Toton HS2 hub scrapped in favour of East Midlands Parkway and wider rail investment

Video: Notts County Council Leader and Mansfield MP Ben Bradley (Con) on the changes

By Andrew Topping, Local Democracy Reporter

Plans for a HS2 hub station at Toton in Nottinghamshire have been dropped in favour of the high speed line going to East Midlands Parkway instead.

In a long-awaited Government announcement on altered plans for rail travel in the East Midlands and northern England, there will instead be a new main rail network station in Toton and a disused line through north Nottinghamshire will be re-opened.

But the Toton station will not act as a high-speed hub for the multi-billion-pound HS2 project as originally planned.

HS2 lines will instead go to a new base at East Midlands Parkway, at Ratcliffe-on-Soar in Nottinghamshire, and HS2 trains will travel from there to Nottingham city centre on main rail network lines.

Journey times will still be dramatically reduced – London to Nottingham will be cut from 1hr 33 minutes to 57 minutes.

Nottingham to Birmingham – which will be a journey on a single HS2 train – city centre to city centre – will take 26 minutes. This journey currently takes around 1hr 14 minutes.

The previous plans saw passengers having to get a separate rail service into Toton to change on to HS2.

It comes as part of the Government’s Integrated Rail Plan (IRP), announced by Transport Secretary Grant Shapps on Thursday, which revealed drastically reduced commitments to the Eastern Leg of HS2.

Members of the Conservative Government say the changes still amount to a massive investment which will dramatically improve transport and wider infrastructure in Nottinghamshire  and the region, more quickly than HS2.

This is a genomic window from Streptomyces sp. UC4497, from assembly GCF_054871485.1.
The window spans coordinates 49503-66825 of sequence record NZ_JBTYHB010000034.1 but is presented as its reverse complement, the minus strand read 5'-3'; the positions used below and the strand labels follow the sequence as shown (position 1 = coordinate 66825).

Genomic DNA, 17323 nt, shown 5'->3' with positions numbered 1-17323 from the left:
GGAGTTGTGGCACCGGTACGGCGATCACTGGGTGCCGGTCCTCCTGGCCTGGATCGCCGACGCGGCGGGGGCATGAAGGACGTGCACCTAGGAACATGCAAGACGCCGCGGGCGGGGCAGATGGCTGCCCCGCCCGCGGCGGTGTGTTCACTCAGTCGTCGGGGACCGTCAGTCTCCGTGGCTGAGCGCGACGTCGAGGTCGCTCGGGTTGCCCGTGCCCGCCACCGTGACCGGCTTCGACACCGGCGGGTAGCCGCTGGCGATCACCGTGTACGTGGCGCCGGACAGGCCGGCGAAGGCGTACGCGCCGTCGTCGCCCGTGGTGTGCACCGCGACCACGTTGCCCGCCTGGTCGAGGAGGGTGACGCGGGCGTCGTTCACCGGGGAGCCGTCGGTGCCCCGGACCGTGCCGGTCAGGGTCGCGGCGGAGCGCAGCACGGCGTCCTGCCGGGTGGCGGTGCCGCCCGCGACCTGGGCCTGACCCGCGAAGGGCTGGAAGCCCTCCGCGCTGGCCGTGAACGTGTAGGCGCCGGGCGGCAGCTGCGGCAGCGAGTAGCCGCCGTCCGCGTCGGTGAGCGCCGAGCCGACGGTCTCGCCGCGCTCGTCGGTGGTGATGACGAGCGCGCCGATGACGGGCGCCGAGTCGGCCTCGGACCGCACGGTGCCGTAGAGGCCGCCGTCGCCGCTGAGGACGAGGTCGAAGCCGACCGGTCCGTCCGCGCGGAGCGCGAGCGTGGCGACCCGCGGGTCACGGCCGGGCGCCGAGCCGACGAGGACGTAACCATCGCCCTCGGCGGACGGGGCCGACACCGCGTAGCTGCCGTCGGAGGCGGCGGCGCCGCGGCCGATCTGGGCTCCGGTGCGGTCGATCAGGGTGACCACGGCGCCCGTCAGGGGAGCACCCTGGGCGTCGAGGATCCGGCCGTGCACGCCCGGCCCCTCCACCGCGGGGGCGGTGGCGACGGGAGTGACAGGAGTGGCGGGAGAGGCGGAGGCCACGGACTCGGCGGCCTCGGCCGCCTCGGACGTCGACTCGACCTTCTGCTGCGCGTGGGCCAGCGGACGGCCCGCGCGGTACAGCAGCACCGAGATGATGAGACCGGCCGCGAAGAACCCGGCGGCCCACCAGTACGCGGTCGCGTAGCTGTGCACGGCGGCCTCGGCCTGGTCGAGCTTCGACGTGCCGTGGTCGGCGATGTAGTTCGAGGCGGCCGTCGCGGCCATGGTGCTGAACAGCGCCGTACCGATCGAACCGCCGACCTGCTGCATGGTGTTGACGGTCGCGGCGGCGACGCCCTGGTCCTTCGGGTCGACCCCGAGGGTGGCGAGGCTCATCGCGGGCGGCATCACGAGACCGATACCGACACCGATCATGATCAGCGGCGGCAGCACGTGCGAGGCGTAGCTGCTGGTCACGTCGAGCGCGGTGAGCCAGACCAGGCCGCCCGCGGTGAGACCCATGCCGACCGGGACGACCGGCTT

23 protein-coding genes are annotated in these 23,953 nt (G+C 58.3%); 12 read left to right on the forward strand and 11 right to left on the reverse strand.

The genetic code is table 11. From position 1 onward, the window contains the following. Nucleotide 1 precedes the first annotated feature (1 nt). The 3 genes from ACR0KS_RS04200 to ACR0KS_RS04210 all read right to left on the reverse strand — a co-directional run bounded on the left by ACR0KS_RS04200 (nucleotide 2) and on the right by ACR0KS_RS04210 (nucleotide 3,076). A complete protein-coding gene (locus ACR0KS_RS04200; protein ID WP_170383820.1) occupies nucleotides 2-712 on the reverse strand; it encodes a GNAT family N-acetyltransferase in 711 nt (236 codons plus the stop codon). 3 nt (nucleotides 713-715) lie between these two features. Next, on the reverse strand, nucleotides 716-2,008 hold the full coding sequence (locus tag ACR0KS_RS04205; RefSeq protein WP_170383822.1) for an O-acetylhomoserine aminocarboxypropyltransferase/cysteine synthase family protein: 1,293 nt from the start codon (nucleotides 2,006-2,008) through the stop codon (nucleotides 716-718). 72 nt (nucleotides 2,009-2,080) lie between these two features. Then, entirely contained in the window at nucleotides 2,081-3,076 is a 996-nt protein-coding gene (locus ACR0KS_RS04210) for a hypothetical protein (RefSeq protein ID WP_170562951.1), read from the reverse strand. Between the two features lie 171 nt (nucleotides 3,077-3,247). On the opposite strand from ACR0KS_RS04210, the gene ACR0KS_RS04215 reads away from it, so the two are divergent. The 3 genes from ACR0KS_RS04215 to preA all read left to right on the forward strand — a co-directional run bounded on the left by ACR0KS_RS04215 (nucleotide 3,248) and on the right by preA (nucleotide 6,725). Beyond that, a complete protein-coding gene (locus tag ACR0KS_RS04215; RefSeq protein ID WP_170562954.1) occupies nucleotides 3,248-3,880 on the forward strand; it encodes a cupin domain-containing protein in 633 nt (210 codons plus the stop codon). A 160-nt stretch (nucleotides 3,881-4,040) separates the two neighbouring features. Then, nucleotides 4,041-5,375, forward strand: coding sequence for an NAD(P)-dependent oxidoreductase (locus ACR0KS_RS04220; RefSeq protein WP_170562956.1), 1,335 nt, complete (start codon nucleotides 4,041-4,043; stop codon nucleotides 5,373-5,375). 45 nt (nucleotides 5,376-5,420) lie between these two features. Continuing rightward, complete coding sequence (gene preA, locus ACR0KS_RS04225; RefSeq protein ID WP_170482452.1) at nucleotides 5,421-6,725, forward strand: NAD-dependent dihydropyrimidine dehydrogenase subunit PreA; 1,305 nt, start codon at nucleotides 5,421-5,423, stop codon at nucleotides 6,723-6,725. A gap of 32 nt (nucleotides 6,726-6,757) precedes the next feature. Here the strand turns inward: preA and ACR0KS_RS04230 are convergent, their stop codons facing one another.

But critics say the changes mean Nottinghamshire will miss out compared with areas and fear its economy could be left behind.

The HS2 high-speed rail project, which has been decades in the making, initially proposed a line from London to Birmingham (Phase 1) before breaking off into a ‘Y’ shape at the West Midlands city.

It would then travel towards Manchester (Phase 2a) and Leeds (Phase 2b), passing through the East Midlands at Toton on its route towards West Yorkshire.

The first two phases have received an almost full commitment, but the Government’s announcement has confirmed plans to scale back its Birmingham to Leeds line.

Two smaller and separate high-speed lines will now be created, with one connecting Birmingham to East Midlands Parkway in Rushcliffe.

The second high-speed connection will be built between Sheffield and Leeds, leaving roughly a 50-mile black hole in the middle of what was planned to be a single HS2 line.

Initial Department for Transport (DfT) projections suggested HS2 could reduce journey times from Toton to London down to just 51 minutes.

At present, the quickest train from Nottingham to the capital takes almost two hours, with HS2 trains travelling at a routine speed of 205mph.

It is unclear whether times will be similar from the East Midlands Parkway hub, but Mr Shapps said the new line to Birmingham is expected to cut travel time between the two Midlands cities from 72 to 26 minutes.

An artist’s design of how Toton HS2 station would have looked. Instead there will now be a main network station there.

However, concerns have been raised about the IRP omitting the Toton hub in favour of East Midlands Parkway.

Years of planning has gone into the Toton hub, with Nottinghamshire County Council spending £22 million allocating land to unlock thousands of jobs, homes and employment space.

The authority also approved a £30 million link road to serve the development plans earlier this year.

But despite not featuring in the high-speed plans, the Government has committed to investing in a railway station at Toton.

This will connect to the reopened Maid Marian Line – closed during the 1960s Beeching Cuts – to provide passenger connectivity with places like Kirkby-in-Ashfield, Selston and Pinxton.

It comes alongside a commitment to extending the Robin Hood Line out to Edwinstowe and Ollerton, a project long campaigned for by politicians including the Government’s chief whip and Sherwood MP Mark Spencer.